It helped that Chrysler unveiled still another mainstream hit at the Detroit show: the redesigned and larger minivan.
The van, in showrooms this spring, was widely praised as a great leap forward for the dominant minivan maker.
The left-side sliding passenger door, the big, bold expanses of glass and the seats on rollers drew admiration from the 4,000 reporters and countless executives at America's top auto show.
And Chrysler's show-business experts recruited Chairman Robert Eaton and President Robert Lutz to act in a fairy tale that climaxed with the new van literally leaping into a pond. The point: leap-frogging the competition.
Ford Motor Co. shared the spotlight with the introduction of the new Taurus and Sable. Many designers and auto executives praised the 1996 Taurus as an elegant, almost daring reworking of America's best-selling passenger car. Others criticized the design.
David Hackett, studio director of Toyota's Calty Design center in Newport Beach, Calif., and an admirer, praised Ford for taking nearly as bold a step forward as it took in December 1985 when the original jellybean Taurus took America by storm.
But some competitive designers were less than enthusiastic.
'The new cars are a major and progressive step forward from the current Taurus and Sable,' ob-served John Herlitz, Chrysler's vice president of product design. 'They are a very logical next step into the future based on the Ford Contour and Mercury Mystique.'
Said John Schinella, director of Chevrolet interior and exterior design studios: 'When I saw this car I wondered, 'What are they doing?' What this shape reminded me of was a Bonneville that's been out for three years. The Ford looks awkward on its wheels. And there isn't enough luggage space for this segment.
'But it is expressive. It's got an E-Jag front end. And really, the important thing will be the customer reaction.'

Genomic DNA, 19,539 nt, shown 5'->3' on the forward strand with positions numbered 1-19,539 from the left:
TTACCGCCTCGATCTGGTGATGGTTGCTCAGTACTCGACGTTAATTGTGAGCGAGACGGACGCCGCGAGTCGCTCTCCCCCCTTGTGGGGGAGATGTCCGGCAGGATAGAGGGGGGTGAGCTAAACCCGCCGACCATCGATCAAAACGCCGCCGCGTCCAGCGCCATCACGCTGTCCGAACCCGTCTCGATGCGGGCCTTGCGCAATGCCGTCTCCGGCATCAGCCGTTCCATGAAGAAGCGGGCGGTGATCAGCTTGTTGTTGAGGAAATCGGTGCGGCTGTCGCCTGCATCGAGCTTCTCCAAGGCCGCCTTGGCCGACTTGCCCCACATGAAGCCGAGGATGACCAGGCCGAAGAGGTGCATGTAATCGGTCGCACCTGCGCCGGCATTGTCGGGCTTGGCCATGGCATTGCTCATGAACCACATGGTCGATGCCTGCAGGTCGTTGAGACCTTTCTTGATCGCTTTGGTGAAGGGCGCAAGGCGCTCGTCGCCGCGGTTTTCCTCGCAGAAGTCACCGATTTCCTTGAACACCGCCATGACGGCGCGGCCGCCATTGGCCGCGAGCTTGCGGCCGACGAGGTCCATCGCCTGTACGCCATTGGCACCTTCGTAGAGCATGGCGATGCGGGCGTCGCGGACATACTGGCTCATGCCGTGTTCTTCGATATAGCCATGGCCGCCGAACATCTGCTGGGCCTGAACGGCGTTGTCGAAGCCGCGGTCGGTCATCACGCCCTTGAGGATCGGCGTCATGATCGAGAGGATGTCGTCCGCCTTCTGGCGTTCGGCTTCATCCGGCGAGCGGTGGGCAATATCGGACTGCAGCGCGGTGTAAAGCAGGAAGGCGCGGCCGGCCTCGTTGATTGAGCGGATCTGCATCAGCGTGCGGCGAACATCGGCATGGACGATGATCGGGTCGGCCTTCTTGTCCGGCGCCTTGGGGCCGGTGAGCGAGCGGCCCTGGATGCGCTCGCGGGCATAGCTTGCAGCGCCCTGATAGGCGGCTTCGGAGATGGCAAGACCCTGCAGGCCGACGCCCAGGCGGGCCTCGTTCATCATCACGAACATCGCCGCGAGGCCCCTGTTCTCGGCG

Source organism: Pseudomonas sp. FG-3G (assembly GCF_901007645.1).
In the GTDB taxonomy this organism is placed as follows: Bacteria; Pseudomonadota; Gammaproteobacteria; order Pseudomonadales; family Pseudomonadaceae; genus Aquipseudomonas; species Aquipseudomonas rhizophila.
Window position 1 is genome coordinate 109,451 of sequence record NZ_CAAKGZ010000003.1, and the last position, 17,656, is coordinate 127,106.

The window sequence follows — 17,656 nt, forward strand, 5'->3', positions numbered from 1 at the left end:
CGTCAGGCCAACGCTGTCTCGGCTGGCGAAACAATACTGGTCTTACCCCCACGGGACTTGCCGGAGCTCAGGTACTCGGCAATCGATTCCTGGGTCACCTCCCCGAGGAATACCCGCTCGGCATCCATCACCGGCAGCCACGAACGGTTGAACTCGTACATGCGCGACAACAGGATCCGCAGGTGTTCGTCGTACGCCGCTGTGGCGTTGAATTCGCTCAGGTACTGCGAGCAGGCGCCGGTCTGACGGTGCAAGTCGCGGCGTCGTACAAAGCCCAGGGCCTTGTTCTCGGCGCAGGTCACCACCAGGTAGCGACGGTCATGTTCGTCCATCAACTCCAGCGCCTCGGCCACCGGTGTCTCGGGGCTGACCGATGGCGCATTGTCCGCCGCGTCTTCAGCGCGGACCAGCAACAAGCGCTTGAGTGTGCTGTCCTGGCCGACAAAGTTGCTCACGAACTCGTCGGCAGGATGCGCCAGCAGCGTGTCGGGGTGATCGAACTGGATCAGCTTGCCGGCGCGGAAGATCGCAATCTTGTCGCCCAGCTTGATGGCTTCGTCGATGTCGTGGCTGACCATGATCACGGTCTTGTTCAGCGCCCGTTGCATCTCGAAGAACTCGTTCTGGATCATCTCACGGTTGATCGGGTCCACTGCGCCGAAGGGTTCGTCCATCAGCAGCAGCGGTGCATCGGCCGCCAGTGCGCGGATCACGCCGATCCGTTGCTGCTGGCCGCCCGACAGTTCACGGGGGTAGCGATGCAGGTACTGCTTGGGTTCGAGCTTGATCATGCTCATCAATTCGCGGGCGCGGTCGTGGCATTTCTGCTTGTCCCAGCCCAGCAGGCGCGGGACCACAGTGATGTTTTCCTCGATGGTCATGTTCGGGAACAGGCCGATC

WHERE WAS GM?
International-nameplate companies made few splashes in Detroit. Like their Big 3 counterparts, heads of U.S. importers mainly gave thanks for a good 1994 and predicted even better things for 1995.
But if Ford was a strong second in Motown, where was General Motors?
Chevrolet and GMC pulled the wraps off the Tahoe and Yukon four-door, full-sized sport-utilities. Apart from those trucks, GM generated little excitement.
Pontiac displayed a show version of the 1996 Grand Prix, and Oldsmobile showed the concept version of the new 1997 Cutlass Supreme. (See photos on Page 2.) Buick exhibited the XP2000 concept: a rear-drive, mid-sized sedan based on the Opel Omega platform, with a 5.0-liter V-8 and eight airbags. Cadillac simply canceled its press luncheon.
It was Chrysler that continued on a roll in Detroit. In the same week that it announced record corporate sales for 1994 (see Page 52), Chrysler dominated the consciousness of the world's automotive press through its amusing unveiling of the minivan and a more conventional introduction of three concept cars.
With the help of a lighthearted frog that sounded suspiciously like Kermit, Chrysler launched its minivans. Chrysler claimed it was 'leap-frogging' the competition. The scene: an elaborate stage set up as a swamp.
Attendance at the introduction was estimated at 1,500. The 800 seats were filled an hour before the press conference. Eaton and Lutz read a rhyming tale about how Chrysler invented minivans.
Chrysler spokesman Tom Kowaleski said the staging cost less than $1 million. 'We got coverage all over the world, and we reached better than 1,000 of the world's most influential auto journalists,' he said.
Ford, with a sulphurously smoky stage, dull speeches, a blinding light show and a deafening sound system, did not impress the media at the intro of the Taurus and Sable. Ford Chairman Alex Trotman quipped that he suspected 'we've violated the Clean Air Act.'
The all-important Taurus got mixed reviews from the press.Ford also showed a tantalizing gaggle of other new vehicles - including an early look at the 1996 F-150 pickup, an important redesign of America's best-selling vehicle. (See Page 4.)